Interrestingly, what stood out to me the most about this blog post was the situation with the fly. I think it is perfectly acceptable to wish happiness for all beings AND take steps to keep those who cause you harm out of your life. In the case of the fly, I do not want to harm it and I wish it to be happy, but I also don’t want it landing on my face. I’m still going to shoo it away. In the case of people, I can wish someone all the happiness and love in the world, but also take steps to keep them out of my life if they are causing me harm. I actually had to do this to someone recently, which is perhaps why this example stood out to me so much. Our minds are powerful and wonderful things, creating thoughts that can cause great suffering and great joy. I think if we can be mindfully aware of this, we can learn when to follow intuition that is meant to protect us and when to tune out thoughts of unrealistic threats and unnessesary suffering.

    1. Cayce Howe Post author

      Thanks Victoria for the insight! I agree that we are able to do both- wish for the happiness of others and also take appropriate action for our own self-care. Very important clarification. In this particular situation with the fly I had a lapse in my intention of kindness.That was my main fault there. Whatever we do, we should saturate our actions with the waters of compassion first, as you mentioned, then we are free to proceed.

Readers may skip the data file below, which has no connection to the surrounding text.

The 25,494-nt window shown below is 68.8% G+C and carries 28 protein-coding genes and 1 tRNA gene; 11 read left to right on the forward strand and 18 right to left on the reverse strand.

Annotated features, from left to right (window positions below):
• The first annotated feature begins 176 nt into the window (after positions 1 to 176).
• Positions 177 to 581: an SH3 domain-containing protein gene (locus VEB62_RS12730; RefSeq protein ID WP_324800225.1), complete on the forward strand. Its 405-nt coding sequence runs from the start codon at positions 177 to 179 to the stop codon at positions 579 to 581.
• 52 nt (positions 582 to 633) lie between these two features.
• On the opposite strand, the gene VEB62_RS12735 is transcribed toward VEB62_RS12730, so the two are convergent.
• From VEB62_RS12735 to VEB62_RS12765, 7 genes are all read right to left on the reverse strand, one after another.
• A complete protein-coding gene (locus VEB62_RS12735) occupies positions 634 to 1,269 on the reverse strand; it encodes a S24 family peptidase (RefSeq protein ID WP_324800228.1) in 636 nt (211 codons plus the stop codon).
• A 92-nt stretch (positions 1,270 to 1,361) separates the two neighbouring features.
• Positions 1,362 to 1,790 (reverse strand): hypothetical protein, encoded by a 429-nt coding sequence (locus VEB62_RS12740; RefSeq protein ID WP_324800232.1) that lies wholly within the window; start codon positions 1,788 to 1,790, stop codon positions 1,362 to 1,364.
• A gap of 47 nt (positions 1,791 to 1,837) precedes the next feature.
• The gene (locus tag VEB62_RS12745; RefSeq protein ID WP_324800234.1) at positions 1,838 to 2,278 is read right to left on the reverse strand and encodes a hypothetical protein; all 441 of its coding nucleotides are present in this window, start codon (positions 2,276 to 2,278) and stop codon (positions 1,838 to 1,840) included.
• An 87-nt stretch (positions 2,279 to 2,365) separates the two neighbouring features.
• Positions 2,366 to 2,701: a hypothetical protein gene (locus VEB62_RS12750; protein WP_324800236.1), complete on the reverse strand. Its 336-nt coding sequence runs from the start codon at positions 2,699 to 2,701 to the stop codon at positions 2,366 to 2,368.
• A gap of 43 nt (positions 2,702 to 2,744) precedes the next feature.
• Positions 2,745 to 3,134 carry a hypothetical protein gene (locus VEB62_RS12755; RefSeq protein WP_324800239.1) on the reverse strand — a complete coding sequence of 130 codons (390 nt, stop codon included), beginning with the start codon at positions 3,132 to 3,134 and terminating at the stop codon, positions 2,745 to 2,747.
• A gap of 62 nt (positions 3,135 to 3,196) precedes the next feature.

2. kathleen

    I always enjoy reading your blogs! They are full of wisdom and daily practical use. I subscribed to your 30 day 5 min daily guided meditations in January of 2014. It truly enriched and deepened my meditations. Thank you so much for that gift. I always refer anyone I come in contact with that is struggling with meditation and quieting the mind to your website.

  3. Gabrielle

    great read. insightful, accessible, funny and such a tender reminder that inspired me. thank you for your cultivation and ease that comes right through the screen into my heart. xo

  4. Anonymous

    Hi Casey! thank you for the knowledge and wisdom.I like the personal examples that you share with each meditative experience

  5. Anonymous

    great blog !the mind is exquisitely narrating our life journey.the mind is doing a performance and if I watch it for the Entertainment vaule.Then I can easily separate myself from it.if we can remain focused from this perspective then all of nature is a show the greatest show

  6. Bob

    Sitting with the intention to just sit is what I sense you are pointing out. Allowing the mind to just be without a goal… add the goal or objective and we can see a path appear and then we have to stay on the path and that is not freedom. That is bondage. Perhaps the intention to surrender to the moment as it unfolds on its own is even less structured than sitting with an intention to “just sit.”

    Regarding the fly: The fly could be seen like the pain in the knee or the bottom when sitting for long periods with “strong intention” as taught by S.N. Goenka. The fly brings awareness of a host of sensations including sound, touch and of course thoughts. Perhaps the game is to just be with those and see what unfolds. Of course if it becomes too unpleasant we care for ourselves by moving or swatting the fly both with the compassion for self and other.

    Cayce, thanks for this teaching.